Mamas, don't let your babies grow up to be TWs.

Subject: Mamas, don't let your babies grow up to be TWs.
From: "M Rassmussen" <mrassmussen -at- hotmail -dot- com>
To: "TECHWR-L" <techwr-l -at- lists -dot- raycomm -dot- com>
Date: Wed, 24 Jul 2002 16:05:25 +0000

One month ago, I interviewed for a position at a university, and I was told that I'd be contacted when a decision was made. I have yet to hear back, and I'm wondering if it normally takes this much time to make a decision. Of course, I applied for the position in March and didn't get a call to interview until June, so it might take eons at this place. Either they're incredibly thorough or extremely lazy.

This is only the second job search I've been on, and I don't know what's typical. I graduated from college last year, and I had my current job lined up before graduation -- and I think it's fair to say I lucked into it. (Never hurts when the interviewer's daughter is only one year older than you are, and she graduated from the same school.)

I sent thank you messages to both interviewers the next day, and I think I did well on the interview. Should I just wait to (maybe) hear from someone or would it be acceptable to call and check on the status? The job is no longer being advertised on the university's Web site, so I assume either they're making a decision or they've made one and I wasn't privy to it.

Also, can anyone give an estimate as to the worth of a technical writer (with a year of work experience and a year of internships) who designs computer-based training, creates both HTML and XML documents (with a side of Javascript), has advanced Photoshop skills, and does QA and configuration management?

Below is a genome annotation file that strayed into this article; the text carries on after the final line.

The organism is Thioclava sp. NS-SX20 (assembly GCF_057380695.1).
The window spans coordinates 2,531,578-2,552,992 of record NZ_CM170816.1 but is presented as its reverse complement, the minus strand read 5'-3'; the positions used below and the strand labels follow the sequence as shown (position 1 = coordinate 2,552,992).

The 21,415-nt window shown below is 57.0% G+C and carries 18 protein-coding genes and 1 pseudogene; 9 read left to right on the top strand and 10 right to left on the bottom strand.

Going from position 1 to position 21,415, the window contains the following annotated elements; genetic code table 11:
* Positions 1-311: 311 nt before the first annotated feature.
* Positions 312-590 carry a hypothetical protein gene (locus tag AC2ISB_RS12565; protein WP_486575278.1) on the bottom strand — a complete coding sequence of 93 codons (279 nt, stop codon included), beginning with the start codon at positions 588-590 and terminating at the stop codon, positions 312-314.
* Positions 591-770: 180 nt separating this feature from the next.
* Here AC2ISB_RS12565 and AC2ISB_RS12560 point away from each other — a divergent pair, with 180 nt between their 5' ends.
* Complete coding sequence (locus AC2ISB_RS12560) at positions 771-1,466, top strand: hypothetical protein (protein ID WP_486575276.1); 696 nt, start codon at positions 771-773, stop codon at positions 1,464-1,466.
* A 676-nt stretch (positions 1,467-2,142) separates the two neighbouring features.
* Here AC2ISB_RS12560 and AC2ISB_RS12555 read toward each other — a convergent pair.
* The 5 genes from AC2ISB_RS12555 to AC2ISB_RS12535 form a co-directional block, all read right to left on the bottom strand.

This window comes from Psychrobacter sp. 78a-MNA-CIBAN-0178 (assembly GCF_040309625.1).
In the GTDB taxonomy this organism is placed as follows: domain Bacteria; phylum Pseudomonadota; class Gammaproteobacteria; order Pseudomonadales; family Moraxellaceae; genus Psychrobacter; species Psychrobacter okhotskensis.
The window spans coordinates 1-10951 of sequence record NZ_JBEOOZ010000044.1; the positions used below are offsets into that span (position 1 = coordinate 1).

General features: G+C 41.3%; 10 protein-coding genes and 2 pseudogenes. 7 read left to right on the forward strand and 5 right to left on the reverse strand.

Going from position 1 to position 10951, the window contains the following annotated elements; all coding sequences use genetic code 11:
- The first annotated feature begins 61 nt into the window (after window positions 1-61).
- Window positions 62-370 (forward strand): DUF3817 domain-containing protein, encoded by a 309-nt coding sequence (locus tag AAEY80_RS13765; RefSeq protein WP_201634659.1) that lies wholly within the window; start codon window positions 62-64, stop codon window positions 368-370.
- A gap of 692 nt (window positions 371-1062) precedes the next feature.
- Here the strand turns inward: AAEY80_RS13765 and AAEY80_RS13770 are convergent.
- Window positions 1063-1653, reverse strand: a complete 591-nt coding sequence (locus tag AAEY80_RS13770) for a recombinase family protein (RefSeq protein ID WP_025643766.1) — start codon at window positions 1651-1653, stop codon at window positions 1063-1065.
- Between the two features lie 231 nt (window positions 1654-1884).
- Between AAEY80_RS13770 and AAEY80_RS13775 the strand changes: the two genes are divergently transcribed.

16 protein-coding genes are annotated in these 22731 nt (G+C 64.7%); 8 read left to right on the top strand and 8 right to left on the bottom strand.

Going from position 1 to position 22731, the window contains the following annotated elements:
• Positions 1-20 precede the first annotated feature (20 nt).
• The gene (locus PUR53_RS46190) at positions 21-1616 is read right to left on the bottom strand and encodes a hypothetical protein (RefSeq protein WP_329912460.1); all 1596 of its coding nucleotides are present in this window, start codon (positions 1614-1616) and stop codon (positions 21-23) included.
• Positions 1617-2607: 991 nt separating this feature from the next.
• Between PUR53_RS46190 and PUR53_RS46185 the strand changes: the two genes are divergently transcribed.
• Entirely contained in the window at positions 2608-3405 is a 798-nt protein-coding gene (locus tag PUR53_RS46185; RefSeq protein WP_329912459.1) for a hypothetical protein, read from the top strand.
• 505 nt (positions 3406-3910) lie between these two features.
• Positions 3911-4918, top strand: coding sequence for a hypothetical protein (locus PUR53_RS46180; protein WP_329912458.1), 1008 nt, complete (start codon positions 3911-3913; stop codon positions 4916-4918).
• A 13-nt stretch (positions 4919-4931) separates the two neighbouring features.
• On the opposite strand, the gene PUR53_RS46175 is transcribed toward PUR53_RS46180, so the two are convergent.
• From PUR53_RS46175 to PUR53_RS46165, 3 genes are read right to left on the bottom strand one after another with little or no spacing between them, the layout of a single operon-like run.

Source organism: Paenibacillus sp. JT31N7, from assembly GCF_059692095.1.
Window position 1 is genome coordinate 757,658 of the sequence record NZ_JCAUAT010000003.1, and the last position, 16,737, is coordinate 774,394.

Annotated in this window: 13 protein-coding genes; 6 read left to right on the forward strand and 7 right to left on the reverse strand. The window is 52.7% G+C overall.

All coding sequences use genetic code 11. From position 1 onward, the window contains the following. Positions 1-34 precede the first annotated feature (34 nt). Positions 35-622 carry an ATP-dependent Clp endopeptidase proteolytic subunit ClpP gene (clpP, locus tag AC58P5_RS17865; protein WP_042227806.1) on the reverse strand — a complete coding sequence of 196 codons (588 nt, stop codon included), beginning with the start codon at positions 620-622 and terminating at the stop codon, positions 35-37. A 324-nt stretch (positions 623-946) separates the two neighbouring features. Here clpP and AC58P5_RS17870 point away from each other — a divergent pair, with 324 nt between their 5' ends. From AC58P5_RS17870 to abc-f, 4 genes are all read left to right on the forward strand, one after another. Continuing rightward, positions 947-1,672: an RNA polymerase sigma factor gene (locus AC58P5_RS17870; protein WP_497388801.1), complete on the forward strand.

The other technical writers are sort of old school and not up on the latest technologies, so I tend to fill that void. If I'm not familiar with something, I'll do tons of research and learn it yesterday. They're taking for granted (financially, anyway) that I'm a savvy young thang and instead of their hiring someone (at a much higher rate) to solve a problem, I'll find a way. And I do, but the more they realize that I can do (or figure out), the more they're dropping in my lap.

I think my company is getting a bargain, and even though our customer (who pays the bills) wanted me to get a fairly substantial raise given all of the work I've been doing, my boss gave me a piddling raise and refused to discuss it further. I get the impression he's still irked that I got $5k more than he wanted to pay me initially.

Hence, why I'm looking for another job.


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